Tuesday, October 02, 2007

Nokia's content gamble

Nokia announced yesterday that it was spending a cool 8 billion to acquire Navteq, a provider of digital maps and navigation solutions. This is just part of a shopping spree that has seen the Finnish giant buy a mobile ad firm and a provider of navigation software.

The deal will only make sense if the value added to Nokia's phones and mobile services derived from the Navteq purchase outweigh the value destruction resulting from clients (existing and potential) turning away from Navteq as a Nokia subsidiary. In other words, I doubt that Motorola, Samsung or Sony Ericsson will be very enthusiastic about purchasing Navteq's maps from now on (Gamin, a leading GPS device maker, saw its stock drop sharply after the announcement).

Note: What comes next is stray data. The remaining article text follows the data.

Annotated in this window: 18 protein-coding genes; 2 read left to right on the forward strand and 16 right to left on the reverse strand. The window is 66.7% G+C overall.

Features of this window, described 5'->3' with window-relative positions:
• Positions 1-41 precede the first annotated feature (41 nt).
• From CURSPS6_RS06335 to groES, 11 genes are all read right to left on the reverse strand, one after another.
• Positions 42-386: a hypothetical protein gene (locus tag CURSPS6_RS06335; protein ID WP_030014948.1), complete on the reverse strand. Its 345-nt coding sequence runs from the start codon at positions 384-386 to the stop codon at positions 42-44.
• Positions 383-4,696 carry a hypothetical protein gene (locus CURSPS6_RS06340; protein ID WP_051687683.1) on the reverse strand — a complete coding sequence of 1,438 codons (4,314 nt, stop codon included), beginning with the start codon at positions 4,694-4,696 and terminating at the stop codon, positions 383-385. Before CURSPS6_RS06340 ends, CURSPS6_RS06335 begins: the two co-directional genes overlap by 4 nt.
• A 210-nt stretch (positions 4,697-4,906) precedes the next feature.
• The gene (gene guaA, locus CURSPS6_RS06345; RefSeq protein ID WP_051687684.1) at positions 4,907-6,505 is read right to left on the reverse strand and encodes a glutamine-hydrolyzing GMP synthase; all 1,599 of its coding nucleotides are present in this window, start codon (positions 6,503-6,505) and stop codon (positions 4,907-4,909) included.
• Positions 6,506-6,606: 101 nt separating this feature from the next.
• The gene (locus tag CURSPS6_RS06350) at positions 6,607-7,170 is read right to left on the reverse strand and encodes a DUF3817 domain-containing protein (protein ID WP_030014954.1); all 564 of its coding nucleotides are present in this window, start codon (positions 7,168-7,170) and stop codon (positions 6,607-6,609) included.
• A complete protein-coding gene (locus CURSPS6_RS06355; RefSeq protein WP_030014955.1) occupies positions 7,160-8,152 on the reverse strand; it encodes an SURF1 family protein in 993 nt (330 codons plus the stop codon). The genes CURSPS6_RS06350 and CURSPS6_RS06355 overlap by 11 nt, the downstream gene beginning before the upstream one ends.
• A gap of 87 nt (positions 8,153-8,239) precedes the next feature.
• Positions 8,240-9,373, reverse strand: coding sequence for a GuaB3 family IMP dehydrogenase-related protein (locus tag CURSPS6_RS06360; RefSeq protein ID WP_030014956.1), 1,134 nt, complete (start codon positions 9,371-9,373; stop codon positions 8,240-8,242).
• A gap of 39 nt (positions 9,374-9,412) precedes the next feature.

I don't have an answer. However, these hardware/software synergies are often elusive. Just ask Sony how the Columbia Pictures acquisition worked out. But they're not doomed to failure, as the IPod/ITunes combo has shown, although ITunes is more a distribution platform than content per se.

Having said this, there is a wilder, intriguing possibility. Maybe Nokia wants to reinvent itself as a mobile services and software firm, eventually selling its hardware biz. This is not as crazy as it sounds. Competition in the handset market is intense and all firms have seen wild variations in their market share. Services are a higher margin, more stable business. And Nokia has undergone a radical transformation before (it used to be mainly a manufacturer of forest and rubber products).